We are so relieved.  The math teacher has worked really hard to improve his instruction - he's got a great plan for individualizing math instruction for mastery. Awesome stuff.  And you know all about my plan.

So let this be a lesson to us all - working on a plan pays off! (And it is now posted on my school website for parents to reference throughout the year.  No more explaining how things work!)

Sunday, September 4, 2011

Where to start?

I had gotten in a good blogging mode in July and early August.  I was feeling reflective and had big plans. Funny how going back to school changes plans!  The early mornings and long to-do list just zap my energy.  Here are my thoughts on the first 7 days in 6th grade.

We started school on 8/25 and let me say - I'm so glad! It was awesome to begin on a Thursday - I didn't feel guilty for not beginning academics. I took (and am still taking) the time to teach routines, procedures, and expectations.  Since the kids are 6th graders, they know most things (especially school wide stuff) but it never hurts to go slow now to go fast later.

The first full week wasn't without its issues.  We still aren't on a regular schedule (won't be until this Friday) because of the 10 day attendance counts.  We have to wait in homerooms for the principal (or data manager) to come count the kids each morning.  Also, we have  a block of intervention time (for RTI) that we are currently using just as a cushion since we are getting a late start.  We have Benchmark/Universal screening day on 9/12, so after that we'll get groups set up and start Tier paperwork.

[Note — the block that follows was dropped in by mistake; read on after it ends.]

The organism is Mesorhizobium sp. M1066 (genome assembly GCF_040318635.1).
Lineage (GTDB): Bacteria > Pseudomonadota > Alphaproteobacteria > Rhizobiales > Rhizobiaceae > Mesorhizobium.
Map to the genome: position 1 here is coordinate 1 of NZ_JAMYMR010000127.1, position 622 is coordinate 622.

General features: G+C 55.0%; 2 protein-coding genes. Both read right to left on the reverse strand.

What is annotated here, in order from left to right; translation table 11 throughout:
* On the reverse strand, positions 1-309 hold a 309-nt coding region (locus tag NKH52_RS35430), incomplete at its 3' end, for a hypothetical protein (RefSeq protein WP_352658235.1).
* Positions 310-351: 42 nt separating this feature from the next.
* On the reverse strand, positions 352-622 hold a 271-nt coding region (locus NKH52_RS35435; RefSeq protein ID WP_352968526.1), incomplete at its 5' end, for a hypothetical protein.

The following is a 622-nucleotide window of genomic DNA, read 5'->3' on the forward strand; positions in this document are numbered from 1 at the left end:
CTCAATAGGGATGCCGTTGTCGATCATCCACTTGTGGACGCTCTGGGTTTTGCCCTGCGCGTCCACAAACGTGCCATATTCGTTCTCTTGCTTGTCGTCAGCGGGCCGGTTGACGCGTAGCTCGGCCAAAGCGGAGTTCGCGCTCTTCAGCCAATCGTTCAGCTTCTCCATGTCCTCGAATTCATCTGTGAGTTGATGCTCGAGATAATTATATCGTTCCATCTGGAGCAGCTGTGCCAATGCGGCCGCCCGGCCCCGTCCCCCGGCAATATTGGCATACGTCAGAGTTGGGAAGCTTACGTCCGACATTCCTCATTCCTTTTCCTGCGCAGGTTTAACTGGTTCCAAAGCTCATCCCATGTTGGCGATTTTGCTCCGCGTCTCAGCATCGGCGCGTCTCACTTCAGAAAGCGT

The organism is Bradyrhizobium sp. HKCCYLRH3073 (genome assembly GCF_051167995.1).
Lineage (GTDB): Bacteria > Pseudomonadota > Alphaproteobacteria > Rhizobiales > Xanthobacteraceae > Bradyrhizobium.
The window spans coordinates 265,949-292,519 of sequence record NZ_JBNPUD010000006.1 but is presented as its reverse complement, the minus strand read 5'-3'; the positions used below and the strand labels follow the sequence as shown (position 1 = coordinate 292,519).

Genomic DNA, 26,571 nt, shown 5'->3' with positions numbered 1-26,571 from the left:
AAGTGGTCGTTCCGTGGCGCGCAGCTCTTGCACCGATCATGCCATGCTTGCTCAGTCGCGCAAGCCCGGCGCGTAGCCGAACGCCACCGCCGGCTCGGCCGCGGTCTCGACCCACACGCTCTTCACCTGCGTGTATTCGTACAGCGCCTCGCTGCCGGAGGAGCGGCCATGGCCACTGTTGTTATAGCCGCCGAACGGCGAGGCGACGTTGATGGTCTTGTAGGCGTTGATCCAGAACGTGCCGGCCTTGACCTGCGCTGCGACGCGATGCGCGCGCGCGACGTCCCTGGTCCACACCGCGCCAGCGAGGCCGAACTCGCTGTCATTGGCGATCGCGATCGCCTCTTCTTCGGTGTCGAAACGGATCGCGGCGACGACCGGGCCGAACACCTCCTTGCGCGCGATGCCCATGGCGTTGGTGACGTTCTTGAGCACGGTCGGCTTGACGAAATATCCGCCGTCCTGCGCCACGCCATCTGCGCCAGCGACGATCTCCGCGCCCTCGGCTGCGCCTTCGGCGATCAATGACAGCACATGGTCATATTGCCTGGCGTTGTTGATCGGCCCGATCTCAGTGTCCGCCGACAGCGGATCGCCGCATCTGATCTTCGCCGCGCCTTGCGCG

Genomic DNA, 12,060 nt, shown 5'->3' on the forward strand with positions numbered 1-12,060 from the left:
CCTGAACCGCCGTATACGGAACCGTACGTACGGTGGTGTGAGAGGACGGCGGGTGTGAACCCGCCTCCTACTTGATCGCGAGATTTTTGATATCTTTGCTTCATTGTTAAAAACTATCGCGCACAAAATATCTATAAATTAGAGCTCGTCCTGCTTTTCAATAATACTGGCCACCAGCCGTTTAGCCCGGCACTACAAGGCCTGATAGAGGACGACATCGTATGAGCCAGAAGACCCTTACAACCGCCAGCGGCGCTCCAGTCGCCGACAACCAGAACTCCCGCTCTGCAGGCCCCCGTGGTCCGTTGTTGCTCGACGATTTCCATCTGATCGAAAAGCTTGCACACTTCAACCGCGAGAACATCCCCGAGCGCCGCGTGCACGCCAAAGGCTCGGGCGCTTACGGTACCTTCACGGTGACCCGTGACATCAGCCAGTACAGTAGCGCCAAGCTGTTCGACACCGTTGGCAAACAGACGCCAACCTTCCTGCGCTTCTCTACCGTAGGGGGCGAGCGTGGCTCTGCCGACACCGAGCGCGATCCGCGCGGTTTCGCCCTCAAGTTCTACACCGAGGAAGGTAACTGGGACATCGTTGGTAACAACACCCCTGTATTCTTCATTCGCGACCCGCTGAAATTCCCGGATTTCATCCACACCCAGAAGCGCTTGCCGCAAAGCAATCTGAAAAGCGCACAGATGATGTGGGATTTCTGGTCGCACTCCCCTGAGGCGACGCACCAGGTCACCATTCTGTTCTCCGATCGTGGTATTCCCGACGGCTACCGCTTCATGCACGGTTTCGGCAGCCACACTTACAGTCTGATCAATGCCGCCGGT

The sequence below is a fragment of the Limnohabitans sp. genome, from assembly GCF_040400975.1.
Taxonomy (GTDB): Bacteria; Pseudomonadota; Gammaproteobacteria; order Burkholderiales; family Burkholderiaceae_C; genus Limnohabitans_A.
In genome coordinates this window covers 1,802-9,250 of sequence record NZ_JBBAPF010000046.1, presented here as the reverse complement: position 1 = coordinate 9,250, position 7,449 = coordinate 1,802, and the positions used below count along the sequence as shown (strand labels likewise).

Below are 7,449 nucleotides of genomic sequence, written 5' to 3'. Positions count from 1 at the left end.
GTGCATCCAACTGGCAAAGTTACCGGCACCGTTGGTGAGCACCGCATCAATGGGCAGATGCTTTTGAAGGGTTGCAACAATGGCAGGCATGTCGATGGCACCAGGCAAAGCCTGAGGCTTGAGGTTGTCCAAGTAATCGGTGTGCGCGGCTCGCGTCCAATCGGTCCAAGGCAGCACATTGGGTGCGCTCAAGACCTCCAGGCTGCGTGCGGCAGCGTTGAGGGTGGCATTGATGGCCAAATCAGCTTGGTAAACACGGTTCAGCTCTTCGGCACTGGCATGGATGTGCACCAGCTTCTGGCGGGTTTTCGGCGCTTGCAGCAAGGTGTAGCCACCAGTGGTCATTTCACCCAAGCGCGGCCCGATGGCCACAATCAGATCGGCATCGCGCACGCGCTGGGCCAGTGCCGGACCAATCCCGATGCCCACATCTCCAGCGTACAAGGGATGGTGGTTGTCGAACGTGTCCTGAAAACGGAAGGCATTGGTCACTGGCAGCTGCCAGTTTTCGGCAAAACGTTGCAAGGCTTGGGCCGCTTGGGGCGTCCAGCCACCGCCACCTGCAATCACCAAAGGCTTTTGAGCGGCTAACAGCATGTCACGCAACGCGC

I'm surprised by how my classes have sorted themselves out. We knew one group was high - it has the AIG kids and potential AIG kids in it.  We deliberately made that group larger (29) so the lower functioning groups would be smaller.  I was initially nervous about having 29 kids in a group - but it works.  Now I just have to figure out how I'm going to manage them.  My feelings (and I've got some back-up from various sources) are that they are high enough (mostly at or above a 7th grade level) to not need typical guided reading groups.  They need more of a reading workshop approach (like I've been reading in The Reading Zone by Nancie Atwell and Teaching Reading in Middle School by Laura Robb.)  I've got my Google forms set up so I'm in good shape for this - I can conference, they can read.  Perhaps the last 30 minutes will be "centers" so they get word study, writing, etc and maybe I'd pull a small strategy group.

My 2 other classes - whew!  The 2nd is low, it is where my special ed kids and ESL kids are.  I've also got a TA during this block.  She will be providing support for them when they do centers/independent work.  I think it will also work well because she can help with providing their accommodations and modifications during classwork and testing.  My 3rd class, which is after lunch, is just your run of the mill LOW kids.  There are a few who are doing ok, but they all did poorly on the first administration of the EOGs last May.  A few passed on the retest, but most did not.  This group is more boy heavy than the other 2 classes.  Add to this that we meet after lunch and you've got a recipe for disaster.  I'm really banking on them being motivated to go to recess (which is RIGHT after this class.)  I've got support from the other 6th grade teachers that if they don't get their stuff done, they stay in and work until it GETS done.

That's an overview for now - there are a boatload of other things I need to blog about.  Here's a list so I can remember them all: (I'll try to come back and make these links as I write the posts.)
  • Reading Street (remember this debacle??) - I've now got SOME (used loosely) materials for it, not sure how to use it with it being so incomplete
  • Spelling
  • Guided Reading vs. Reading Workshop
  • Computer testing expectations
  • Uses for TAs in upper grades (must be student centered, not clerical)
  • Centers/Stations during Guided Reading
  • Books I've read (wow! some awesome ones out there!)
How has your year started?  Have you got any suggestions on what on Earth I can do?